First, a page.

Heathrow's second largest slot holder bmi has admitted it needs to raise £190 million ($313 million) to carry it through to 31 October next year. The figures are bleak. For the year to 31 December 2008 bmi generated £1 billion in revenues, but its operating loss totalled £135 million.
It burned more than £90 million in cash, leaving it with £40.7 million, and internal forecasts show it is going to need the£190 million sum.The company's auditor has also expressed reservations about the airline's ability to continue as a going concern, highlighting its heavy losses.
And while new bmi parent Lufthansa has agreed to loan it £95 million, the German carrier is under no obligation to supply this funding and, should it decline, bmi may be forced to tap its precious slot portfolio - which it values at £616 million - to see it through. "Negotiations are significantly advanced with several airline groups," says the UK carrier.
|bmi may tap its slot postfolio to meet its £190 million cash need|
Bmi's plight has naturally sparked the interest of UK rival British Airways. Chief executive Willie Walsh says: "We remain interested in the future of bmi and will watch what Lufthansa does with interest. We have made that known directly to Lufthansa but there are no discussions or formal contact with them on the issue." Walsh says BA's interest in bmi is "primarily in relation to the slots at Heathrow", although he also sees value in bmi's network which includes "a number of destinations" that BA would like to serve.
After battling for years against BA's dominance, this would be a painful blow for bmi. But some commentators claim a slot sale could prove tricky in the current climate. Has the downturn really taken the shine off such a sought-after asset?
Somewhat counter-intuitive figures from Airport Co-ordination Limited, which handles slot allocation at Heathrow and other UK airports, show that slot trading volumes at Heathrow have risen this year.
ACL director of co-ordination James Cole says: "The volume in 2009 was actually slightly higher than in 2008, but this includes more temporary slot trades and movement of slots within grouping of airlines, as some airlines seek to reduce unprofitable flying, whereas the 2008 trades were mainly associated with US carriers buying their way into Heathrow with 'Open Skies'."
John Balfour, a partner and aviation specialist at London-based legal firm Clyde & Co, has acted on slot deals since the 1980s. He says: "The signals I'm getting are a bit mixed on this. Somebody recently asked if I knew of any slots for sale. I made some enquiries and couldn't find any quickly. But there are reports saying that bmi is likely to have trouble selling theirs, because there's not much of a market at the moment. Those two things are fundamentally inconsistent."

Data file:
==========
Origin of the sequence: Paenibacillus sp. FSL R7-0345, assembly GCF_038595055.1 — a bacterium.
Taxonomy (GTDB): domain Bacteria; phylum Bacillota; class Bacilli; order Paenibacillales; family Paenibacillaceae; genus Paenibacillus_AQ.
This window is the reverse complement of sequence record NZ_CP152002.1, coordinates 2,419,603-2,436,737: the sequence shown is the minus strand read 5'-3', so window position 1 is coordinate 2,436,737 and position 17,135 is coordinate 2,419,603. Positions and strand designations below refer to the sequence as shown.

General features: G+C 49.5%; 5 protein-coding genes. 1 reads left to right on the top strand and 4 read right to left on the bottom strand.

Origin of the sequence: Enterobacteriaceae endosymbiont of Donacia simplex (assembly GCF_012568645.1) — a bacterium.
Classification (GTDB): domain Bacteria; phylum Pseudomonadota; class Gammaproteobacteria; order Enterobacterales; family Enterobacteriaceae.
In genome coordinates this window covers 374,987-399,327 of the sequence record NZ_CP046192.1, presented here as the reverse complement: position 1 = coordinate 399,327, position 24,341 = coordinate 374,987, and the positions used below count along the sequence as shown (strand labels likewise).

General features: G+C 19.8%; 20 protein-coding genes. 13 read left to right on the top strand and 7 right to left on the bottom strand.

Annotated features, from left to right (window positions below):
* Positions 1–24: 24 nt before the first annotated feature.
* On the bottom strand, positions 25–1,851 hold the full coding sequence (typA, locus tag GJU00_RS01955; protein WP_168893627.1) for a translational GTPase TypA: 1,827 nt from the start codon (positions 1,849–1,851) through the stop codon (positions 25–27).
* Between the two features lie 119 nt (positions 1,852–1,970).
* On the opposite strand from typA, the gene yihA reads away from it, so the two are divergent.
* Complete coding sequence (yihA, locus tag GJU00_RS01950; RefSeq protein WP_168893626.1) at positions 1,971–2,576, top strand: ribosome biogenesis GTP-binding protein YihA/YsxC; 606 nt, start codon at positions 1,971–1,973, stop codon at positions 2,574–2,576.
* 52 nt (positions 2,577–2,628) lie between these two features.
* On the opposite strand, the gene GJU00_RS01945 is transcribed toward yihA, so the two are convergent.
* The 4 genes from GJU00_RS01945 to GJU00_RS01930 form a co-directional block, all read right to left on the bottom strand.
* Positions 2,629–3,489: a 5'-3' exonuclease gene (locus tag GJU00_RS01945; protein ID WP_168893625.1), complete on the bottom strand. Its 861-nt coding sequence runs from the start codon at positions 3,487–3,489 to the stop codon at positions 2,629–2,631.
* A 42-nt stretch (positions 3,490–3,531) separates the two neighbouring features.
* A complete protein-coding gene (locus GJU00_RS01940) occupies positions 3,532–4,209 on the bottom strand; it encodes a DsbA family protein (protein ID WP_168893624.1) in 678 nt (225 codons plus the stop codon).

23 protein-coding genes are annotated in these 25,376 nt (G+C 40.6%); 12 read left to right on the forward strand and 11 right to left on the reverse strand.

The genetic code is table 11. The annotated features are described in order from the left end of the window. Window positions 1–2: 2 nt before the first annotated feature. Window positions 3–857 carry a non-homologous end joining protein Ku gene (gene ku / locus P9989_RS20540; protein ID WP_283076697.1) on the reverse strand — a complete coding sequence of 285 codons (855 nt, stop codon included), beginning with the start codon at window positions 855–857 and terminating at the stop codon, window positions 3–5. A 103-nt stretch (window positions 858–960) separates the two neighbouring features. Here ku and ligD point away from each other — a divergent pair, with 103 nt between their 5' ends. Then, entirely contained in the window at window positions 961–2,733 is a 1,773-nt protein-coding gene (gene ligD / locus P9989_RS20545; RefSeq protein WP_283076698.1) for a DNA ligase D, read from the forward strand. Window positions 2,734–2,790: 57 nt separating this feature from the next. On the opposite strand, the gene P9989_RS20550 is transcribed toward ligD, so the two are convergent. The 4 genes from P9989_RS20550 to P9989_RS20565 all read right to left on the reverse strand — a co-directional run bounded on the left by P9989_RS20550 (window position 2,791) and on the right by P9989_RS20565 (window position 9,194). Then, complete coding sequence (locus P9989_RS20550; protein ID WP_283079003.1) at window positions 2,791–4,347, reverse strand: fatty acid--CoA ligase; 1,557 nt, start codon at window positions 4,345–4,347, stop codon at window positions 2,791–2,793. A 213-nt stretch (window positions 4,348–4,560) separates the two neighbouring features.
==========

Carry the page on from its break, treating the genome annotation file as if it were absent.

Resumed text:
Lack of transparency
It is notoriously tricky to get a true picture of the Heathrow slot market because it lacks transparency. "There is no official way of finding out what's for sale," says Balfour. "There's no single place you can go to. I have come across a couple of brokers, but they are not transparent or obvious."
While few slots are available at the moment, Balfour believes we could see a flurry of activity with the "use-it-or-lose-it" rule coming back into force this winter, particularly in leasing and "babysitting" activity. "The last information I heard was that the suspension wasn't going to be extended," says Balfour. He believes airlines will "try to make the best of it and sell the slots, rather than just giving them up, increasing the probability of more sales over the coming months".
Meanwhile, the topic of slot values remains murky as ever. "ACL does not have comprehensive data on slot values," says Cole. But he adds:"It appears that prime morning slots are still very highly valued, but afternoon and evening slots much less so than before the downturn."
Balfour adds: "From what I've heard prices are certainly a long way down from their [Open Skies] peak. But it is difficult to compare because no two slots are worth exactly the same. Nobody could write a list of prices or show it on a graph."
US carrier Continental Airlines paid $116 million to secure slots to launch twice-daily services from Newark and Houston in 2008 and a further $93 million for slots for that winter. But prices vary widely, depending on time of day, market demand and terminal availability, and sources indicate a pair of poorly timed slots can go for under £1 million.
Asked whether now is a good time to buy slots, Balfour replies: "That's like asking whether it's a good time to buy shares; it's difficult to tell until after the event." This is not good news for bmi or parent Lufthansa as they seek to revive the ailing UK carrier.